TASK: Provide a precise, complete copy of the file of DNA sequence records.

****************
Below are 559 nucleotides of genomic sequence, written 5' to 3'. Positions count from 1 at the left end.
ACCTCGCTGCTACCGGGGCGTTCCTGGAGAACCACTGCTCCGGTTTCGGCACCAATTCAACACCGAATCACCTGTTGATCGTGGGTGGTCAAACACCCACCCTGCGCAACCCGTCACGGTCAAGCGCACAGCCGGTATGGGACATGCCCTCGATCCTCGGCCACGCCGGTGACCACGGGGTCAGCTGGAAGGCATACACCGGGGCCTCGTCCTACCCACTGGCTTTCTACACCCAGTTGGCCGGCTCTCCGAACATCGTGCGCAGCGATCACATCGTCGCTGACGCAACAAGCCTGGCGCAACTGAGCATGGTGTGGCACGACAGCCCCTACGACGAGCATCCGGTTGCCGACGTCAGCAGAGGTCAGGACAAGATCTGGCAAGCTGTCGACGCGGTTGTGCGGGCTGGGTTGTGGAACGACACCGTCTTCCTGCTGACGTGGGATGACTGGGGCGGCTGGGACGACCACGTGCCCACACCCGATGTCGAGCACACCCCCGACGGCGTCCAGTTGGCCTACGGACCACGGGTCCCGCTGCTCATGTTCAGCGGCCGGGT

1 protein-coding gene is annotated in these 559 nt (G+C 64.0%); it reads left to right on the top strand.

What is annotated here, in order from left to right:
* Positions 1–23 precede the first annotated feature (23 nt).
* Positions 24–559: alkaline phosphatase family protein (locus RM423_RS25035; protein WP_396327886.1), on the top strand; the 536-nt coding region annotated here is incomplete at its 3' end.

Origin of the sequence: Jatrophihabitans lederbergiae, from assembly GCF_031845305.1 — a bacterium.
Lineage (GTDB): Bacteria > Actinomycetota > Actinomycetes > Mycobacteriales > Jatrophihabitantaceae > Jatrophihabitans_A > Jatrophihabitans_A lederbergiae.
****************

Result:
Below are 559 nucleotides of genomic sequence, written 5' to 3'. Positions count from 1 at the left end.
ACCTCGCTGCTACCGGGGCGTTCCTGGAGAACCACTGCTCCGGTTTCGGCACCAATTCAACACCGAATCACCTGTTGATCGTGGGTGGTCAAACACCCACCCTGCGCAACCCGTCACGGTCAAGCGCACAGCCGGTATGGGACATGCCCTCGATCCTCGGCCACGCCGGTGACCACGGGGTCAGCTGGAAGGCATACACCGGGGCCTCGTCCTACCCACTGGCTTTCTACACCCAGTTGGCCGGCTCTCCGAACATCGTGCGCAGCGATCACATCGTCGCTGACGCAACAAGCCTGGCGCAACTGAGCATGGTGTGGCACGACAGCCCCTACGACGAGCATCCGGTTGCCGACGTCAGCAGAGGTCAGGACAAGATCTGGCAAGCTGTCGACGCGGTTGTGCGGGCTGGGTTGTGGAACGACACCGTCTTCCTGCTGACGTGGGATGACTGGGGCGGCTGGGACGACCACGTGCCCACACCCGATGTCGAGCACACCCCCGACGGCGTCCAGTTGGCCTACGGACCACGGGTCCCGCTGCTCATGTTCAGCGGCCGGGT

1 protein-coding gene is annotated in these 559 nt (G+C 64.0%); it reads left to right on the top strand.

What is annotated here, in order from left to right:
* Positions 1–23 precede the first annotated feature (23 nt).
* Positions 24–559: alkaline phosphatase family protein (locus RM423_RS25035; protein WP_396327886.1), on the top strand; the 536-nt coding region annotated here is incomplete at its 3' end.

Origin of the sequence: Jatrophihabitans lederbergiae, from assembly GCF_031845305.1 — a bacterium.
Lineage (GTDB): Bacteria > Actinomycetota > Actinomycetes > Mycobacteriales > Jatrophihabitantaceae > Jatrophihabitans_A > Jatrophihabitans_A lederbergiae.